Poster Presentation Lowitja Institute International Indigenous Health and Wellbeing Conference 2016

Understanding how policymakers draw on essentialist social constructions when designing health policy for socially disadvantaged groups (#314)

Tony Kiessler 1 , Sharon Friel 1 , Kathryn Henne 1
  1. School of Regulation and Global Governance (RegNet), Australian National University, Canberra, ACT, Australia

Disparities in material resources and levels of empowerment for different social groups can lead to inequities in health outcomes. An emerging challenge is how to address the underlying ‘causes of the causes of disease’. One such cause is the relationship between political empowerment, inclusion and health, and particularly the differential status between social groups, which unfairly denies equal participation in the formulation of policy. Consequently, public policy presents a means to address the social and cultural determinants of health equity. However, there remains little research on the mechanisms for inclusion and exclusion within the policy process–how does the policy process perpetuate social disadvantage?

The worldview of policymakers plays a critical role in shaping the way that policy problems are identified and prioritised, as well as how target groups are represented. Policymakers have the capacity to interpret and define aspects of society, culture, people and the health issues they face in different ways. These subjective vantages inform the parameters for how target groups are considered and engaged in policy processes and for the measures of success used to evaluate the policy outcomes.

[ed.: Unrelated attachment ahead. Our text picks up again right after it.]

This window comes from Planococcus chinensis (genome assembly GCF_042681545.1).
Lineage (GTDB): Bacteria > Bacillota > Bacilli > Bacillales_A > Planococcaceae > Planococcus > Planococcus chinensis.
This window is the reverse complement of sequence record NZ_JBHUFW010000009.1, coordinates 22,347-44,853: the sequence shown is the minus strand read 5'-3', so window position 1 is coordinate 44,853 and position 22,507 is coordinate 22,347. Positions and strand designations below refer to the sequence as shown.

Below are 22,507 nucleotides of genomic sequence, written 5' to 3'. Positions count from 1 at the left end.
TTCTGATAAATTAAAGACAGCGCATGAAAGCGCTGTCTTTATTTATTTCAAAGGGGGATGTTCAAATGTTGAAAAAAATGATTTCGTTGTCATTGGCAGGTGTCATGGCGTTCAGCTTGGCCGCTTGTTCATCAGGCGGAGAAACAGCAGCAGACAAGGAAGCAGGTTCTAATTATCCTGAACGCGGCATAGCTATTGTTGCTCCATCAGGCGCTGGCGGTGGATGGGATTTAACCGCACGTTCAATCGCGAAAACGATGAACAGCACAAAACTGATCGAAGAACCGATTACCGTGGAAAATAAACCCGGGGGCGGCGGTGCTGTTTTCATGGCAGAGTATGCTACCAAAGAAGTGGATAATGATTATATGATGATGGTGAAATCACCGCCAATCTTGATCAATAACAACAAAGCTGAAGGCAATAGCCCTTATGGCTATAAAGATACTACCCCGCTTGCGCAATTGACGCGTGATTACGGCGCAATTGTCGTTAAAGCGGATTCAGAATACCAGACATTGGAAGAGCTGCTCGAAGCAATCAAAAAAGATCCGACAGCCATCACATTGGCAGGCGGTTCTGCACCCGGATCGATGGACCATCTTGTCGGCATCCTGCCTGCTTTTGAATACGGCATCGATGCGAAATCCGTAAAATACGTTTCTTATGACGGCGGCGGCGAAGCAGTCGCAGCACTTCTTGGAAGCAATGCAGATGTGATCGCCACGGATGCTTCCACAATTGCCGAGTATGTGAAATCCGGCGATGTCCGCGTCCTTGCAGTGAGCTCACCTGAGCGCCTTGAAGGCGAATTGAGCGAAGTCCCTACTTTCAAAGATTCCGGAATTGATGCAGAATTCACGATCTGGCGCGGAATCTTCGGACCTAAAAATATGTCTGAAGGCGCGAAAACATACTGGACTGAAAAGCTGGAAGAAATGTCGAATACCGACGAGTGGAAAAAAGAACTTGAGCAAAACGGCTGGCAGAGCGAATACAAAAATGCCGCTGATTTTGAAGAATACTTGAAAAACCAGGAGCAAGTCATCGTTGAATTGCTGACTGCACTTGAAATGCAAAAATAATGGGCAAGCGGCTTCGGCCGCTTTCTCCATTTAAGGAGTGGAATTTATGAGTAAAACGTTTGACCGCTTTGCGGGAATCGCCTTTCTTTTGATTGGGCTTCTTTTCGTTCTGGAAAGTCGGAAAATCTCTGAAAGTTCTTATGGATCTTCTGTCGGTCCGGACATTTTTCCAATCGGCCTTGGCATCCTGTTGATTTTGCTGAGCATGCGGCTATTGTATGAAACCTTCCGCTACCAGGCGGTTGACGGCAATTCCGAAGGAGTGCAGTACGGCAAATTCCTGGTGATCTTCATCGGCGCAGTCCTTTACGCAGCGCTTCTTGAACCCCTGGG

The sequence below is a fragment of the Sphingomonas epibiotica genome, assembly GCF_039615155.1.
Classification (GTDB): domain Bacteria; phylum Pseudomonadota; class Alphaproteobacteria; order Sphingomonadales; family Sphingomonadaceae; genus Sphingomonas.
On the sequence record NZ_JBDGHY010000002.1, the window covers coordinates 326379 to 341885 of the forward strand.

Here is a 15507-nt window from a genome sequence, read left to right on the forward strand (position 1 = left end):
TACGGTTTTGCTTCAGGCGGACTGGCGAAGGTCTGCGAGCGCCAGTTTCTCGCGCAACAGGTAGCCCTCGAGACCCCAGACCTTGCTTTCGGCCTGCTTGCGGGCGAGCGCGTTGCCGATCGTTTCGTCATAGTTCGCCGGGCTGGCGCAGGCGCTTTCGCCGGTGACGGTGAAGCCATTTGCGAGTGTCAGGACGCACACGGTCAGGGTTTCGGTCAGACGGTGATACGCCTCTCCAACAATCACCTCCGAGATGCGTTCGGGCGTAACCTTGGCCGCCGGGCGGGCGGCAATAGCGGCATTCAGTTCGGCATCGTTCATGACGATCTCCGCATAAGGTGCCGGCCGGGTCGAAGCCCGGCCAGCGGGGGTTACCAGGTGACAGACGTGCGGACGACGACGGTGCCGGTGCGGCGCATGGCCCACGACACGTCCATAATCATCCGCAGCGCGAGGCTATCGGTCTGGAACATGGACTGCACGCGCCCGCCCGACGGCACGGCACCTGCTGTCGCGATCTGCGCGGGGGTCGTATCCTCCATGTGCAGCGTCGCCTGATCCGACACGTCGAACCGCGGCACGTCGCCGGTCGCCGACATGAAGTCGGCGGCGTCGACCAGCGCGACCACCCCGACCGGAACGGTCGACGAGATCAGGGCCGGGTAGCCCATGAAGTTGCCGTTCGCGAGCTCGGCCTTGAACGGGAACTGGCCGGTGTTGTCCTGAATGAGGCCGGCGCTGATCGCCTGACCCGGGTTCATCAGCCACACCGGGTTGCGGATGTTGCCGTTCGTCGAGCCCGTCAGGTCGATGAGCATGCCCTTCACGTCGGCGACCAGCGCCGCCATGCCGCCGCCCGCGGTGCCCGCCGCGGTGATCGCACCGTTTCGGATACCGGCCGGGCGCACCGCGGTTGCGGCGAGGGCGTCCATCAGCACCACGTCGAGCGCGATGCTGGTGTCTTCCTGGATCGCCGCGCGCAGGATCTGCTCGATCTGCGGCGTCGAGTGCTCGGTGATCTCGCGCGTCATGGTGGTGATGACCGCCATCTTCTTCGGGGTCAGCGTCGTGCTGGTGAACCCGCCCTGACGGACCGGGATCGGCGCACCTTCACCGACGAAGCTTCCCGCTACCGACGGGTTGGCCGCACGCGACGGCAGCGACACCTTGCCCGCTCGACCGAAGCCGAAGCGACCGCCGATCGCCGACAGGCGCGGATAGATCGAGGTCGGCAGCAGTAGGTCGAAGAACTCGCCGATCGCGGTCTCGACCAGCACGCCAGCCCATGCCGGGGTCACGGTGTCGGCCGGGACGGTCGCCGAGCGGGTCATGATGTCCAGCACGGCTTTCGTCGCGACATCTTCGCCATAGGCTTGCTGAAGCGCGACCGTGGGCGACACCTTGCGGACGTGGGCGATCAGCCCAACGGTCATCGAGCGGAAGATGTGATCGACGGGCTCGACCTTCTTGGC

This policy focused research considers whether or not and how policymakers draw on essentialist social constructions as they design health policy for socially disadvantaged groups. The presentation provides the conceptual framework for the research, highlighting how it attempts to capture the introduction of essentialist social constructions into the policy process. In doing so, this research seeks to identify spaces where other forms of knowledge might be incorporated to counteract limited understandings of marginalised groups. The broader aims of the research are to provide an empirical case that identifies how essentialist social constructions can inform policy design and implementation, investigates the formal and informal mechanisms and processes by which these social constructions enter health policy designs, identifies their effects on health policy design and implementation for marginalised groups and offers insight into reforming aspects of the policy process. It is hoped that the knowledge produced through this study will help improve inclusive policy development for Indigenous people in different parts of the world.